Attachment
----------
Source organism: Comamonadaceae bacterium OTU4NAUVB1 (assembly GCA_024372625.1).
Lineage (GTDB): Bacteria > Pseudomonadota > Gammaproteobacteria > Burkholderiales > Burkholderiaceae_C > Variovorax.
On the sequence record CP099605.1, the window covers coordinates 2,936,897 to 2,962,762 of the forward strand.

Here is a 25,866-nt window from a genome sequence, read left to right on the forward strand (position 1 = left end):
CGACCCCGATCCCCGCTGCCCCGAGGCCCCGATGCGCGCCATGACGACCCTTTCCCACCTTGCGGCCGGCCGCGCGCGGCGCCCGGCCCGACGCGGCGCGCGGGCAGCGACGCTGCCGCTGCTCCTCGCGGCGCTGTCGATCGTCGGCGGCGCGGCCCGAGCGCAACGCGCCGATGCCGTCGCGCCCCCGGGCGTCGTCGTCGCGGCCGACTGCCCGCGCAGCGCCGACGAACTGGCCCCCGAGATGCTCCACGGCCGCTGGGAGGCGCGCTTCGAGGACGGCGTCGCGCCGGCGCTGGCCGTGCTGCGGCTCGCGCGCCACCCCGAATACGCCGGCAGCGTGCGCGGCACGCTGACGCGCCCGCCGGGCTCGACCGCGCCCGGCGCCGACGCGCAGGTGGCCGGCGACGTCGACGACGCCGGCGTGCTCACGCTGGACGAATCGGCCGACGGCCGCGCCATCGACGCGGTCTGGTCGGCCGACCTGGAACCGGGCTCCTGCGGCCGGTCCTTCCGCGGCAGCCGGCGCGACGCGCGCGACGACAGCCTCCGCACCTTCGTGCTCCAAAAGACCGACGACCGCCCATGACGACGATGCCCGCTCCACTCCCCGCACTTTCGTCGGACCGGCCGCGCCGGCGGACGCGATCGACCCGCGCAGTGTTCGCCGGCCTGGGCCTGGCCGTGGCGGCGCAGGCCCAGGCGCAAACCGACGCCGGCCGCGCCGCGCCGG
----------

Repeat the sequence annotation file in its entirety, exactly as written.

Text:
Source organism: Comamonadaceae bacterium OTU4NAUVB1 (assembly GCA_024372625.1).
Lineage (GTDB): Bacteria > Pseudomonadota > Gammaproteobacteria > Burkholderiales > Burkholderiaceae_C > Variovorax.
On the sequence record CP099605.1, the window covers coordinates 2,936,897 to 2,962,762 of the forward strand.

Here is a 25,866-nt window from a genome sequence, read left to right on the forward strand (position 1 = left end):
CGACCCCGATCCCCGCTGCCCCGAGGCCCCGATGCGCGCCATGACGACCCTTTCCCACCTTGCGGCCGGCCGCGCGCGGCGCCCGGCCCGACGCGGCGCGCGGGCAGCGACGCTGCCGCTGCTCCTCGCGGCGCTGTCGATCGTCGGCGGCGCGGCCCGAGCGCAACGCGCCGATGCCGTCGCGCCCCCGGGCGTCGTCGTCGCGGCCGACTGCCCGCGCAGCGCCGACGAACTGGCCCCCGAGATGCTCCACGGCCGCTGGGAGGCGCGCTTCGAGGACGGCGTCGCGCCGGCGCTGGCCGTGCTGCGGCTCGCGCGCCACCCCGAATACGCCGGCAGCGTGCGCGGCACGCTGACGCGCCCGCCGGGCTCGACCGCGCCCGGCGCCGACGCGCAGGTGGCCGGCGACGTCGACGACGCCGGCGTGCTCACGCTGGACGAATCGGCCGACGGCCGCGCCATCGACGCGGTCTGGTCGGCCGACCTGGAACCGGGCTCCTGCGGCCGGTCCTTCCGCGGCAGCCGGCGCGACGCGCGCGACGACAGCCTCCGCACCTTCGTGCTCCAAAAGACCGACGACCGCCCATGACGACGATGCCCGCTCCACTCCCCGCACTTTCGTCGGACCGGCCGCGCCGGCGGACGCGATCGACCCGCGCAGTGTTCGCCGGCCTGGGCCTGGCCGTGGCGGCGCAGGCCCAGGCGCAAACCGACGCCGGCCGCGCCGCGCCGG